Trista: So let’s talk about the music for a second. I thought that the film used music very well. It was a gorgeous through-line to the two stories (although it seems a little contrived in light of the ending), but I also felt like it was trying for something that only really hardcore music fans would get. Of course, I wouldn’t know what that is because I’m not one of those people, so I definitely felt like I was missing something.

Liam: Yeah, me too. In particular I didn’t understand the parts where Pink Floyd was playing. Good music, sure, but it seemed to be touching on something else that I felt like I might have better understood if I listened to Pink Floyd. I’m sure it’s not supposed to be that esoteric, but I did get that impression. What I did get from it was, that this music means a LOT to the characters in the film. Music is what Carole and Antoine bond over when they’re teenagers, so I liked seeing the way music carries through as this incredibly important thing, even if it’s just evoking past emotions that might no longer hold true anymore.

Trista: True. I also liked that. I also liked that each character really had a theme, and those themes evoked specific emotions in the people around them. I know there are songs I hear that I definitely associate with specific people and hearing them brings back my feelings for them like a hammer. I can’t say for sure that Vallee was relying on most people having that to help engage them, but it worked regardless.

Liam: I was also interested by the way Antoine’s substance abuse issues are touched on frequently, become an obstacle for other characters, and yet never become the main subject. I still can’t decide if that works or not. It makes for a good metaphor for one aspect of love, which is a kind of addiction. But is that fully explored? I’m not sure. Does it need to be, more than it was? Again, not sure.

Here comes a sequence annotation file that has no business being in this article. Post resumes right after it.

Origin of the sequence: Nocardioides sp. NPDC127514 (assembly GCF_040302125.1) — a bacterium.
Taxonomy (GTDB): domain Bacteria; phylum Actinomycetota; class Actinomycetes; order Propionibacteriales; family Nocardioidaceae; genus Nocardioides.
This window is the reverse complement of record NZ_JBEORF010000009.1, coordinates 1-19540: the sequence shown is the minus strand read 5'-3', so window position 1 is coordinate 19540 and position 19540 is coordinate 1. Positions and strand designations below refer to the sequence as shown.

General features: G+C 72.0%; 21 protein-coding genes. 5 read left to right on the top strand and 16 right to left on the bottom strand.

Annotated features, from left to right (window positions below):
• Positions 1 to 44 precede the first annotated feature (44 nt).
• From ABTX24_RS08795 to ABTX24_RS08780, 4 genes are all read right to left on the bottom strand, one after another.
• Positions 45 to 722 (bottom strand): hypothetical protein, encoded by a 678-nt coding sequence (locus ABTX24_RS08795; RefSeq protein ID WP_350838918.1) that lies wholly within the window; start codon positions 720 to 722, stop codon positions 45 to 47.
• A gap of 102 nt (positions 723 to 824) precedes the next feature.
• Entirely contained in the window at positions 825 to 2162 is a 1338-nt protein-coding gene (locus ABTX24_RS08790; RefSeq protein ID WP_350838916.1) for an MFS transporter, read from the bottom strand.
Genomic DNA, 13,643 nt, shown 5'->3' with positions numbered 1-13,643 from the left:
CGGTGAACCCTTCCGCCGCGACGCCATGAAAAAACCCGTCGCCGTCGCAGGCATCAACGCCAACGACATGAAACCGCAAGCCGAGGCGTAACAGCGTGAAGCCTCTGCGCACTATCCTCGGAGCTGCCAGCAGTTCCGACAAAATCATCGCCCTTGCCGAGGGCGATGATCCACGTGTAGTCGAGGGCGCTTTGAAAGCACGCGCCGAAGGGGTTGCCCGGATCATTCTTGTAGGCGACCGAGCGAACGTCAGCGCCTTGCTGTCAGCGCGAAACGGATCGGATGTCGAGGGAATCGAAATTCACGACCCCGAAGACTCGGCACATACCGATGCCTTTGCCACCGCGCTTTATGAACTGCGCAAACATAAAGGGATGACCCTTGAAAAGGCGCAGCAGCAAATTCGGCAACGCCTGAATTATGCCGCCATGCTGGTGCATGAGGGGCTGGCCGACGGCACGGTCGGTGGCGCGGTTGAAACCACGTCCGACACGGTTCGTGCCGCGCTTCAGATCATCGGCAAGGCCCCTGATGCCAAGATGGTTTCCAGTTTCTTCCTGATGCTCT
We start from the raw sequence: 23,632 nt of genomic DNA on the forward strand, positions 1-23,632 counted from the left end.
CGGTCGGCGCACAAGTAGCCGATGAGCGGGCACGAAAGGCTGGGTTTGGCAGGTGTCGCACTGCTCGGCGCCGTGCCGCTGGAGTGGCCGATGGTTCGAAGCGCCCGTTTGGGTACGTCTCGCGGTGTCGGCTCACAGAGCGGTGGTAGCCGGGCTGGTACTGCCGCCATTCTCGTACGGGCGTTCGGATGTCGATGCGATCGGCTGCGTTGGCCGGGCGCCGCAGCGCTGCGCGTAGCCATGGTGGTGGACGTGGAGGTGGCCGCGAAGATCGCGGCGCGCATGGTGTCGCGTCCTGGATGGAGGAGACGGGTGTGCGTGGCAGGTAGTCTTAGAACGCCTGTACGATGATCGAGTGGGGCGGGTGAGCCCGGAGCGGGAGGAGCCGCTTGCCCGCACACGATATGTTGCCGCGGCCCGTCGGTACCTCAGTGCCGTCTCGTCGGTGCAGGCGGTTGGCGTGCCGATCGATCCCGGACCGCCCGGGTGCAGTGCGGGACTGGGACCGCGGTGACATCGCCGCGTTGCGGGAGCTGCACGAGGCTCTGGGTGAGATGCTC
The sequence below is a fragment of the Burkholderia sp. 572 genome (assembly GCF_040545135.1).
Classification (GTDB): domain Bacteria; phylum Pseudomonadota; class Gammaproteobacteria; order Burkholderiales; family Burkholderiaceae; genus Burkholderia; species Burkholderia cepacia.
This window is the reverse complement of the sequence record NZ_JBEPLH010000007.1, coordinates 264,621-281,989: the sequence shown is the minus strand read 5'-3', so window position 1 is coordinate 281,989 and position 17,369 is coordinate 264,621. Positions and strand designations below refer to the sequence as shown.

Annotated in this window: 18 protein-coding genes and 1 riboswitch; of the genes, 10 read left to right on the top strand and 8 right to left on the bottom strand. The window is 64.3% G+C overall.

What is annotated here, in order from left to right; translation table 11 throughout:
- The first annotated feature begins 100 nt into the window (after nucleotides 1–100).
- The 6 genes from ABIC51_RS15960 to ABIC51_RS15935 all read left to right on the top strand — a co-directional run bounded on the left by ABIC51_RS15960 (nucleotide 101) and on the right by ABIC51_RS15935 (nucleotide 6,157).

Trista: That’s a great point. I agree that it’s never really explored, but at the point in the film that relapse into addiction becomes a plot point, it’s also the point at which we discover that things in the film aren’t quite as they seem and that not relapsing will likely ensure things turn out okay. I think your question of whether or not it should have been explored further is also a good one. I’m not sure, really. I think the fact that we’re asking means it wasn’t well buttoned up.

I feel like it should be mentioned how technically brilliant the film is. From the sound and story editing to the cinematography and music supervision, this film is masterfully — and obviously lovingly — crafted.

Liam: Yes! Almost every shot was a pleasure to watch. The transitions from scene to scene and narrative to narrative are fluid, or jarring when they need to be, and on a purely technical level it is a gorgeous film.

Is Café de Flore Essential Canadian Cinema?

Trista: Now, do we think this Essential Canadian Cinema? For my part, despite the slightly weird and supernatural turn things take near the end, I think this film is beautiful and definitely worth watching. I know that it polarized audiences, and I can see why. The film isn’t overtly about either Canada or France, and there’s nothing specifically “Canadian” about it. Despite that, I think the story itself is fundamentally Canadian, and I don’t think it would have been told as well or with such gorgeous style by a filmmaker from any other part of the world. I think this is an example of some of our best filmmaking and, as a result, I do think it’s Essential Canadian Cinema.

Liam: I’m bothered by the turn the plot takes by the end the more I think about it. But the other elements, such as the fluid integration of music and visuals, and the strong performances by just about everyone, are what win me over. I definitely like the fact that there’s nothing overtly Canadian about it. Half the film is set in Montreal, and that’s really all it needs. Filmmakers like Jean-Marc Vallée demonstrate that we don’t always need to try so bloody hard to show our Canadian-ness. It can just be assumed, and we can move on with telling interesting stories. This particular story has a lot of flaws, but it is compelling, and hopefully I’m not contradicting myself too much when I say it is the high caliber of artistry present throughout that makes Café de Flore Essential Canadian Cinema.

The TFS Verdict

So that’s it! Café de Flore becomes the sixth film to be declared Essential Canadian Cinema, joining The Sweet Hereafter, The Dark Hours, Better Than Chocolate, Trigger and New Waterford Girl on that list.